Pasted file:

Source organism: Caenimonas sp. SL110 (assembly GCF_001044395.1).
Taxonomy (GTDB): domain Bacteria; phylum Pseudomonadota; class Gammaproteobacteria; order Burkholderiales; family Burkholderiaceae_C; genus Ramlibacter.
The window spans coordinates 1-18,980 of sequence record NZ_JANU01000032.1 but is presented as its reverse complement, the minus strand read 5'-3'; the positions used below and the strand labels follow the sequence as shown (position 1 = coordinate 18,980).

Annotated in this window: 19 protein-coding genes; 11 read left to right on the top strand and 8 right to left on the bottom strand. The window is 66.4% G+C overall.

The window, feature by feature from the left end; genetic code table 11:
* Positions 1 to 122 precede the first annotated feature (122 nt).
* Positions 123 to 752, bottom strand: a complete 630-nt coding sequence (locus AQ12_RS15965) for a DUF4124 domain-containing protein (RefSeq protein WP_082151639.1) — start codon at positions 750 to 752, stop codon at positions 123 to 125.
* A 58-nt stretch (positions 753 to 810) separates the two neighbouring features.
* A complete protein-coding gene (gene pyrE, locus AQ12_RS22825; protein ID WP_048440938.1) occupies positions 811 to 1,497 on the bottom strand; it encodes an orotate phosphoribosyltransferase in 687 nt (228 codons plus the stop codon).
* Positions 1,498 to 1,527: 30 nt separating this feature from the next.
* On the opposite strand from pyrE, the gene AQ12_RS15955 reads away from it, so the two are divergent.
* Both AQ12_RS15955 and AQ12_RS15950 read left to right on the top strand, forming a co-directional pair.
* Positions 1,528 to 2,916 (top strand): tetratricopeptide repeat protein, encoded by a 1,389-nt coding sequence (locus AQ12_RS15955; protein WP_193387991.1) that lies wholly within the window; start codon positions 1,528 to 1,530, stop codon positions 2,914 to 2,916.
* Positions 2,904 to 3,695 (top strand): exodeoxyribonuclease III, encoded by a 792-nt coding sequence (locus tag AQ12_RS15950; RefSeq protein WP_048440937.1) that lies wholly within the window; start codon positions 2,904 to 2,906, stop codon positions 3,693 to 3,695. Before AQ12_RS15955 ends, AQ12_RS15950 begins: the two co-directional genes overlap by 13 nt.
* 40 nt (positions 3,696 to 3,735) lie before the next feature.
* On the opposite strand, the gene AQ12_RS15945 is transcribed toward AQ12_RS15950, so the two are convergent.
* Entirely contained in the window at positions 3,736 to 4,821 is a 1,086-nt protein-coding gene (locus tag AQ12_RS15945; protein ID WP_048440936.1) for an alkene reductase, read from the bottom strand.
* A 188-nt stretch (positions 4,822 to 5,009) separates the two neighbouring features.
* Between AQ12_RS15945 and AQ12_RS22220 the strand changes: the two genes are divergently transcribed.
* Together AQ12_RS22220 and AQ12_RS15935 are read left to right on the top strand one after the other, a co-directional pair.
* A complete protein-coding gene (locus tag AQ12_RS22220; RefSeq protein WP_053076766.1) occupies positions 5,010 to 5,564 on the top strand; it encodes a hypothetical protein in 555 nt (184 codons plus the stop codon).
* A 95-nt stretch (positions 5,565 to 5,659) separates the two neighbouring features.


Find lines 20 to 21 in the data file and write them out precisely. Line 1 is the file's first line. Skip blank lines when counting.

* Together AQ12_RS22220 and AQ12_RS15935 are read left to right on the top strand one after the other, a co-directional pair.
* A complete protein-coding gene (locus tag AQ12_RS22220; RefSeq protein WP_053076766.1) occupies positions 5,010 to 5,564 on the top strand; it encodes a hypothetical protein in 555 nt (184 codons plus the stop codon).